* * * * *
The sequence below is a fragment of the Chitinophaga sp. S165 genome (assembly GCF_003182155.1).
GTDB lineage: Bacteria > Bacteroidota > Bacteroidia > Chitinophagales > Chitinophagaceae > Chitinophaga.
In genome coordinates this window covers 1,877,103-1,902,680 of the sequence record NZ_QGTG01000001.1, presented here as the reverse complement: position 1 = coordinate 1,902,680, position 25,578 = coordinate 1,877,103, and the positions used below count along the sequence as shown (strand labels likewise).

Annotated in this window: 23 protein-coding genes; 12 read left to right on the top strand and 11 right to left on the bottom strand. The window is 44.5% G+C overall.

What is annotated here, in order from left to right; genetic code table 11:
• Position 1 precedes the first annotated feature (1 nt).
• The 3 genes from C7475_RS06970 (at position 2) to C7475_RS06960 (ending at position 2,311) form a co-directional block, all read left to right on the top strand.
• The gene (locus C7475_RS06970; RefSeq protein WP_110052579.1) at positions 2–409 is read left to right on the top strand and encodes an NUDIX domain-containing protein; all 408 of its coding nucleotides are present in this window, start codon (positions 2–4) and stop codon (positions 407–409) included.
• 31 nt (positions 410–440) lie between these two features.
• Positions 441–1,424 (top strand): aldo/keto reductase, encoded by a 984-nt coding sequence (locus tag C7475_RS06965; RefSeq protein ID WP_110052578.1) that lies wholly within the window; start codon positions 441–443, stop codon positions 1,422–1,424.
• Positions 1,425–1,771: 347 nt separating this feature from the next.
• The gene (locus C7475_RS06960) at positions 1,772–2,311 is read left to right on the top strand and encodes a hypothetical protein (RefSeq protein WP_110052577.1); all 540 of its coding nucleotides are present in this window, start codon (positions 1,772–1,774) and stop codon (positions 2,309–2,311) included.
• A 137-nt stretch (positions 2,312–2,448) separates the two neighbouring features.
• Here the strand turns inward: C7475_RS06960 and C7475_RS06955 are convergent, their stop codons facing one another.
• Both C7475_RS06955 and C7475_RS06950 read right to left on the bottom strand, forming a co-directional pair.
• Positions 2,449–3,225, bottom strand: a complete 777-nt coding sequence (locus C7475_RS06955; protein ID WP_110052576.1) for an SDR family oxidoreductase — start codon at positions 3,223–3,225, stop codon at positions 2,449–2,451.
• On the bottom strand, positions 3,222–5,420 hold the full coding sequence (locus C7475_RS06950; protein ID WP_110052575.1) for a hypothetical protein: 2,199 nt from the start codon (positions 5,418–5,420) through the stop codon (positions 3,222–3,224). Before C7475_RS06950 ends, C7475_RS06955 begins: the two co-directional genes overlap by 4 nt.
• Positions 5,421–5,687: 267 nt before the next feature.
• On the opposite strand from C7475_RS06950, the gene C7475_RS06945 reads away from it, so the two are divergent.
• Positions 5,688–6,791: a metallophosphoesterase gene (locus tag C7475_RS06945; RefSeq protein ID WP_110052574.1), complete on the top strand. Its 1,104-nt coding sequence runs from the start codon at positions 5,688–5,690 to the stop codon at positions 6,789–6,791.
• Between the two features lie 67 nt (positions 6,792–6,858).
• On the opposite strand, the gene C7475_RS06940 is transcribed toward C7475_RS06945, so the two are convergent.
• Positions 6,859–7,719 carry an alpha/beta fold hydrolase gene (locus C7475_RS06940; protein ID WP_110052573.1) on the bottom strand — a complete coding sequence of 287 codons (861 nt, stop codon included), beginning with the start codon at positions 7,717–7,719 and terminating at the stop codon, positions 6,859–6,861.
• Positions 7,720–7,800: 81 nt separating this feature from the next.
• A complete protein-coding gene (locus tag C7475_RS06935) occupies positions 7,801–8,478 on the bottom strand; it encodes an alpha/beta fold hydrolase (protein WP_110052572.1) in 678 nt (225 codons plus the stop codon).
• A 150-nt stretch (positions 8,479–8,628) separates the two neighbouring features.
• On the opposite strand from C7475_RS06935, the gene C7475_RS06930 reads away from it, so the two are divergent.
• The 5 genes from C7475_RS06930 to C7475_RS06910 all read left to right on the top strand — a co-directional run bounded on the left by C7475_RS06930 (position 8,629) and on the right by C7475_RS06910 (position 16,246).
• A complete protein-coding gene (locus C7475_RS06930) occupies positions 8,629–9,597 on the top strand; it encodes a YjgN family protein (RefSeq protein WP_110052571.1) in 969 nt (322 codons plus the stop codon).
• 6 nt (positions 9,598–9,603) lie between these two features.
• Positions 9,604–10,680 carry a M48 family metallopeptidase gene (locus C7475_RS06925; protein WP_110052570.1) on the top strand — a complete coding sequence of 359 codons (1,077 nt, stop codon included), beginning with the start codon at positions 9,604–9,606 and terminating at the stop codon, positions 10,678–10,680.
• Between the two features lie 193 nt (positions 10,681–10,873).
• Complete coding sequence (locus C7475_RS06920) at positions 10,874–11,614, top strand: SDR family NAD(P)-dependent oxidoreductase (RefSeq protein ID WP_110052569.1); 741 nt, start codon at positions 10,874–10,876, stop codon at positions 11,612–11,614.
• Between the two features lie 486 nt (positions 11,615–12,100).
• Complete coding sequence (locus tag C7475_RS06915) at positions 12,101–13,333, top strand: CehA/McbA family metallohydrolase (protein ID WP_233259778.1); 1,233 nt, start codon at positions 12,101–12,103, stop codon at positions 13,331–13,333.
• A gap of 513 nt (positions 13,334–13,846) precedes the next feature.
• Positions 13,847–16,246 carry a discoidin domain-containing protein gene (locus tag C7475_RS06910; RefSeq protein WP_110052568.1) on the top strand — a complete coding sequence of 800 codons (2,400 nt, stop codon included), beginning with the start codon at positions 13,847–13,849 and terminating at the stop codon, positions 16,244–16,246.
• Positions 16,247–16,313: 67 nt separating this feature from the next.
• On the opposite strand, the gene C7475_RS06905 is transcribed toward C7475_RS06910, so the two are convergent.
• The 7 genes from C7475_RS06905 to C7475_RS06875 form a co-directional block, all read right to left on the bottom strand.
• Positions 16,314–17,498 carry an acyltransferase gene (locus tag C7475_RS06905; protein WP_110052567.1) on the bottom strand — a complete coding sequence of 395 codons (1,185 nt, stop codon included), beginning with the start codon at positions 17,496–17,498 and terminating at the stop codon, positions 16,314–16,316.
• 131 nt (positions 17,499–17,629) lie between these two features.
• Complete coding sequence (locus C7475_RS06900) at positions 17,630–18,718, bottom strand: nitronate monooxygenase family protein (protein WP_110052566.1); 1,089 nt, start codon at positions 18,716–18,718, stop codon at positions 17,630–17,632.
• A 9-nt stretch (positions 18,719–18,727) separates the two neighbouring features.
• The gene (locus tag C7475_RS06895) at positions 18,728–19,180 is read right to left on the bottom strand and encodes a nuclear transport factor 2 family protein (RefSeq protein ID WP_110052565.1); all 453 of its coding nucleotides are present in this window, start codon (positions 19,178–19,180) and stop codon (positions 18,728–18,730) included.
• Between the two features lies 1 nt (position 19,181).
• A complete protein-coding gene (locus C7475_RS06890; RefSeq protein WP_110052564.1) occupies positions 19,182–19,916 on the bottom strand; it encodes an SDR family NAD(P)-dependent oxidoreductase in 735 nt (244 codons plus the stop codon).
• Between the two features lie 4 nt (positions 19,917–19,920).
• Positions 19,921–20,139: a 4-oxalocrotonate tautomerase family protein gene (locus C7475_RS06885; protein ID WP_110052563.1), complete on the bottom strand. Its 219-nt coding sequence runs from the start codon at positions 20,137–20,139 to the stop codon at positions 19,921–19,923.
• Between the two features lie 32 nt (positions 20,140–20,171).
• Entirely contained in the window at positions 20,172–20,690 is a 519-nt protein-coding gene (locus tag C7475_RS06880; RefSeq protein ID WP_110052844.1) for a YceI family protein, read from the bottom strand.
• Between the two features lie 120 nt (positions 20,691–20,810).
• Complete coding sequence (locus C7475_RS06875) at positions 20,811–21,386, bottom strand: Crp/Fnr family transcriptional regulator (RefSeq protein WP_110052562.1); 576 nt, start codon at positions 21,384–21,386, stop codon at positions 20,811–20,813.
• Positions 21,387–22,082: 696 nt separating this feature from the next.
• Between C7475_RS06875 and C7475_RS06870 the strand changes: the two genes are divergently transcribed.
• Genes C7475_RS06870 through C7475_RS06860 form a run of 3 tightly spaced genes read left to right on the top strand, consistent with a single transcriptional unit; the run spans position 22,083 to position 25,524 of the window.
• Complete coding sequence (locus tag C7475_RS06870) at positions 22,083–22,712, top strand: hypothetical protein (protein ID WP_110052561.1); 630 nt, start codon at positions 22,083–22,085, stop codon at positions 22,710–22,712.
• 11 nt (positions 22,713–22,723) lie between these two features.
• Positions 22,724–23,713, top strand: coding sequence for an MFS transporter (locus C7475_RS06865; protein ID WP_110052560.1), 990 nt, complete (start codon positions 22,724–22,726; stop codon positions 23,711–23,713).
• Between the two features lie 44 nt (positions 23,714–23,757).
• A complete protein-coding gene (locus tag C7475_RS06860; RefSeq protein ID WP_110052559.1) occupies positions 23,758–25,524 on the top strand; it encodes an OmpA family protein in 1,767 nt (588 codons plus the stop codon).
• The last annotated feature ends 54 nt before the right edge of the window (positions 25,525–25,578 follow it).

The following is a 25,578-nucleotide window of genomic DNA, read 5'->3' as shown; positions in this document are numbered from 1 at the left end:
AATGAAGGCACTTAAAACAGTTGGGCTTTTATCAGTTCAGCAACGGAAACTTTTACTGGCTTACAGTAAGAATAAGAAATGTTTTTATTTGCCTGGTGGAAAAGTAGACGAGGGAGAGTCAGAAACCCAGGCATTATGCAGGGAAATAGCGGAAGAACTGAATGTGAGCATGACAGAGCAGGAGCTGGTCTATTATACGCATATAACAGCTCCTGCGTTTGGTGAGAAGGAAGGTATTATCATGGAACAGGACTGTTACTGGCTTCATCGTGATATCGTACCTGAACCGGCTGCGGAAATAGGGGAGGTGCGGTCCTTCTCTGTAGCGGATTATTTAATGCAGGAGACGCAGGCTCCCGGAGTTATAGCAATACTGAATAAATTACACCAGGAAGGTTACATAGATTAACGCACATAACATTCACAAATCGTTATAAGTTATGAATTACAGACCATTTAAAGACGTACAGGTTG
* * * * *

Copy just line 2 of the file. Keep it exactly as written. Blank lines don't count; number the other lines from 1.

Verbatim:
GTDB lineage: Bacteria > Bacteroidota > Bacteroidia > Chitinophagales > Chitinophagaceae > Chitinophaga.